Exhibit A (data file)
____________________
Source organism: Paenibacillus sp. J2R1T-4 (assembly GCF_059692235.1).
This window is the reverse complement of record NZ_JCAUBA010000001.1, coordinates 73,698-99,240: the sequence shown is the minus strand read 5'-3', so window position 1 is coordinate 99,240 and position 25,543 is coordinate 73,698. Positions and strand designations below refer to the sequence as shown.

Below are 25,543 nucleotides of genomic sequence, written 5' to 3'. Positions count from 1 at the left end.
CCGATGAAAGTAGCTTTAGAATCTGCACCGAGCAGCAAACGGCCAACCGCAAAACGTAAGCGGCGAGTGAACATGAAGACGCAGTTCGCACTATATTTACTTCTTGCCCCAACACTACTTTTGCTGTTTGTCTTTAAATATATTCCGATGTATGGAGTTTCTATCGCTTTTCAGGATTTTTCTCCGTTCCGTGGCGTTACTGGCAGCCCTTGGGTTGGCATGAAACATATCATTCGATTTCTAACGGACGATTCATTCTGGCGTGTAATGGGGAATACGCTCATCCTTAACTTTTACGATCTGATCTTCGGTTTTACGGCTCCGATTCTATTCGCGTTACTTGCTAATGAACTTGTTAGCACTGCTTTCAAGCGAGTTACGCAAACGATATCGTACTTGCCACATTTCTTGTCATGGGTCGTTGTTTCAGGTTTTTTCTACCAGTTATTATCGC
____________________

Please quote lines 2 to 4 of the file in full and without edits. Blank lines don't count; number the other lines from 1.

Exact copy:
This window is the reverse complement of record NZ_JCAUBA010000001.1, coordinates 73,698-99,240: the sequence shown is the minus strand read 5'-3', so window position 1 is coordinate 99,240 and position 25,543 is coordinate 73,698. Positions and strand designations below refer to the sequence as shown.

Below are 25,543 nucleotides of genomic sequence, written 5' to 3'. Positions count from 1 at the left end.
CCGATGAAAGTAGCTTTAGAATCTGCACCGAGCAGCAAACGGCCAACCGCAAAACGTAAGCGGCGAGTGAACATGAAGACGCAGTTCGCACTATATTTACTTCTTGCCCCAACACTACTTTTGCTGTTTGTCTTTAAATATATTCCGATGTATGGAGTTTCTATCGCTTTTCAGGATTTTTCTCCGTTCCGTGGCGTTACTGGCAGCCCTTGGGTTGGCATGAAACATATCATTCGATTTCTAACGGACGATTCATTCTGGCGTGTAATGGGGAATACGCTCATCCTTAACTTTTACGATCTGATCTTCGGTTTTACGGCTCCGATTCTATTCGCGTTACTTGCTAATGAACTTGTTAGCACTGCTTTCAAGCGAGTTACGCAAACGATATCGTACTTGCCACATTTCTTGTCATGGGTCGTTGTTTCAGGTTTTTTCTACCAGTTATTATCGC